We were getting some good speed – all the way up to 30 kilometers an hour – which is as fast as we could go without spinning out and risking getting caught in a snowdrift.
Going too fast would spin our trusty (albeit heavy) battleship into the ditch and we would be stuck until July. No matter how hard we tried we just could not seem to clear the last little bit of the hill. Unfortunately after several attempts and over an hour of this I realized the tank was getting low and the engine nearly overheating. Time to jump ship.
Abandoning our efforts we grudgingly decided to walk back into cell range and call my dad to come out with car #2: A 1980 Pontiac Parisienne (AKA “rusty”) which had turned the clock several times. With only minutes to spare before he had to go to work, he was not pleased to hear I had stuck the car in tight on a dead-end unknown back road.
Nonetheless, he saw fit to come and rescue us. That’s just what Dads do.
We passed the time waiting to be picked up walking down the road back to town. The night sky was blank, not a star nor a snowflake fell from the blackness. I realized I had forgotten to turn out the interior lights of the car and Tom offered to go back to turn them off. If the battery went on the car we would really be screwed until July. I waited in the dark watching the silent trees for him to return. I wondered if there were wolves or bears out yet.
Probably not a good time to wonder such things…
One of the biggest enemies for the winter traveler is getting too hot and getting wet from sweat as a result. Getting wet means getting cold faster, as the body loses heat much faster when it is wet or huddled in wet clothing. Fortunately we did not have to walk more than 20 minutes, as Rusty came chugging up the highway doing at max 85 km/h.
We loaded our gear into the car. There were 10 minutes left to the hour before he had to get back into town in order to go to work. About halfway back there came a rubble from the back and the smell of rubber, smoke filled the cabin. We could not stop and had no spare so we just kept on going anyway. The only other alternative would be to sit out here, wait for someone to come and ultimately have him miss work. Not a very appealing idea. So instead we chanced it, and with a “Ho Skipper!” from my dad, we roared back into town with a flush of smoke following behind.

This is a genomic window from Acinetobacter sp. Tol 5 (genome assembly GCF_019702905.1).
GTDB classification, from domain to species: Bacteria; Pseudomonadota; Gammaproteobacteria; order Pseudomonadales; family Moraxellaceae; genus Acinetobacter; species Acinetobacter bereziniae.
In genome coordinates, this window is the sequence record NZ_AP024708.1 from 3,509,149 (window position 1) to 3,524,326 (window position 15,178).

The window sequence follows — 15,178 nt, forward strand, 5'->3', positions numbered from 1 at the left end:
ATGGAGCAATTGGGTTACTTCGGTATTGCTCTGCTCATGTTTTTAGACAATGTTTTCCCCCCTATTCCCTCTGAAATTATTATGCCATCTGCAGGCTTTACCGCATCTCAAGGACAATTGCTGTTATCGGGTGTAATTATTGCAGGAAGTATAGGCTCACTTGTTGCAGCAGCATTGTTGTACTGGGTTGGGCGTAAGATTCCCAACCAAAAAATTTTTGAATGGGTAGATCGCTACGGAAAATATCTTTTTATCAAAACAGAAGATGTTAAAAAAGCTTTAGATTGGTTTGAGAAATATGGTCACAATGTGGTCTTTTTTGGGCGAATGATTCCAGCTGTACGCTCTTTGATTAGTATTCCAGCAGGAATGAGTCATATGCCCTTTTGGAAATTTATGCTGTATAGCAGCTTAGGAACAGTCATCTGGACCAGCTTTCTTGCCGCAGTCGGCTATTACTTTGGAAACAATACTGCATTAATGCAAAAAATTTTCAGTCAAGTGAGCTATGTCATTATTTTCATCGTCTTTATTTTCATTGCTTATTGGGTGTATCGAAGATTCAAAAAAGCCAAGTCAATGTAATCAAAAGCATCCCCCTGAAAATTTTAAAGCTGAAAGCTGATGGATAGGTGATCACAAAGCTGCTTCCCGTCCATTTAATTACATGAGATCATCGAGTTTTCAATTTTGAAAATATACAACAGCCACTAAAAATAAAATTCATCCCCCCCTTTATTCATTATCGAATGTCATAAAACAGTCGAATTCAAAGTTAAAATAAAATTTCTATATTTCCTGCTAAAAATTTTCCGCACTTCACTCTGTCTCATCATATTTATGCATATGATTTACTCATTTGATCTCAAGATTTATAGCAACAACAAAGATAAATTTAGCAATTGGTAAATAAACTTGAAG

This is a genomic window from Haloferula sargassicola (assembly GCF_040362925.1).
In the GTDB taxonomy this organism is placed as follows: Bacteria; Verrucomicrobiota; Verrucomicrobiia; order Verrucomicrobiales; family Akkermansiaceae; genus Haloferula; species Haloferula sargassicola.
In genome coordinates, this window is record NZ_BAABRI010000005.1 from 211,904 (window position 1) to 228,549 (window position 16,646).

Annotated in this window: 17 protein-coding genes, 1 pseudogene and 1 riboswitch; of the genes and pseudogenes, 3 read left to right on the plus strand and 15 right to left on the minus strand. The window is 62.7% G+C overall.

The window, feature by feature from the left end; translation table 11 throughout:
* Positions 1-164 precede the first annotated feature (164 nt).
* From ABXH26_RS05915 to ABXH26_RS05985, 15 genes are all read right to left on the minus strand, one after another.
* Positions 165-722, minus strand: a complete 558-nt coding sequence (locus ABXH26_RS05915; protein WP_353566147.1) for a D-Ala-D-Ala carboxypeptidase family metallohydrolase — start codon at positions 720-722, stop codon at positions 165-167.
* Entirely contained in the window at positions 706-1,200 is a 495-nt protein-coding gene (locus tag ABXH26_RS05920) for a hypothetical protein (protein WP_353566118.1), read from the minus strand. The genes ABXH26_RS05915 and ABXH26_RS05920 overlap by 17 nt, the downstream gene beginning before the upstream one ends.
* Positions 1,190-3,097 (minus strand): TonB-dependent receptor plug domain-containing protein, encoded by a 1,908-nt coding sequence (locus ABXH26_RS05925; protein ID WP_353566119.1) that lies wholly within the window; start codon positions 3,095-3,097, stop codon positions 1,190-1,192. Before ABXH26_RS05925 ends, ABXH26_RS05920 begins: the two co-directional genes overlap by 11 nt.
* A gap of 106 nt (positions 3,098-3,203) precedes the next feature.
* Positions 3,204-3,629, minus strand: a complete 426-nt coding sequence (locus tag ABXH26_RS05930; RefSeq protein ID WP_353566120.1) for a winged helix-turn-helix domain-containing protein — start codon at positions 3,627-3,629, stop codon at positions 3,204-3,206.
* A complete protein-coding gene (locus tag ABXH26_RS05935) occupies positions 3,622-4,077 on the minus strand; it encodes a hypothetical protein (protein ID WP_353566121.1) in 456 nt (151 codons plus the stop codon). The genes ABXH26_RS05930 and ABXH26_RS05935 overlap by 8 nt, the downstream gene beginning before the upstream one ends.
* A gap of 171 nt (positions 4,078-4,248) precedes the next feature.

We got out in the parking lot and took a few pictures of the aftermath. Fortunately it held up to get us back into town.
Tom and I thanked my Dad and let him get on to work. We would walk the rest of the way back home. I walked with Tom and navigated the icy road with my tripod as a support. The night was cool but we were warm having walked a quarter of the way back. We had a lot of energy left, despite working for hours trying to get out of our conundrum. As a couple of young lads with nothing better to do that night but go home we decided we hadn’t had enough of a kicking yet and decided to drag the car out with a 2×4 f-150 Tom would borrow.
So we borrowed a truck and set off down the highway again to drag the car out. The wind felt warm and we left all the windows down, piercing the vehicle down the highway again around about 3 AM.
It was simply too heavy to drag out…even with a truck. Feeling defeated we rode back into town. Time to really call in the cavalry. A neighbor has a giant Nissan Titan (AKA “The Titanic”) with advanced off road abilities – thankfully he was willing to come out and help come the following morning. It handled the car like a breeze – effortlessly pulling it back on to the main highway as if it were a toy.
While I had enough punishment for one spring season Tom hadn’t. He went out to the same spot the next weekend and got incredibly stuck to the point where he had to get a 4×4 fully customized Jeep Rubicon to help him out.Some of us never learn. But when there is magic in the skies, the risks are worth it.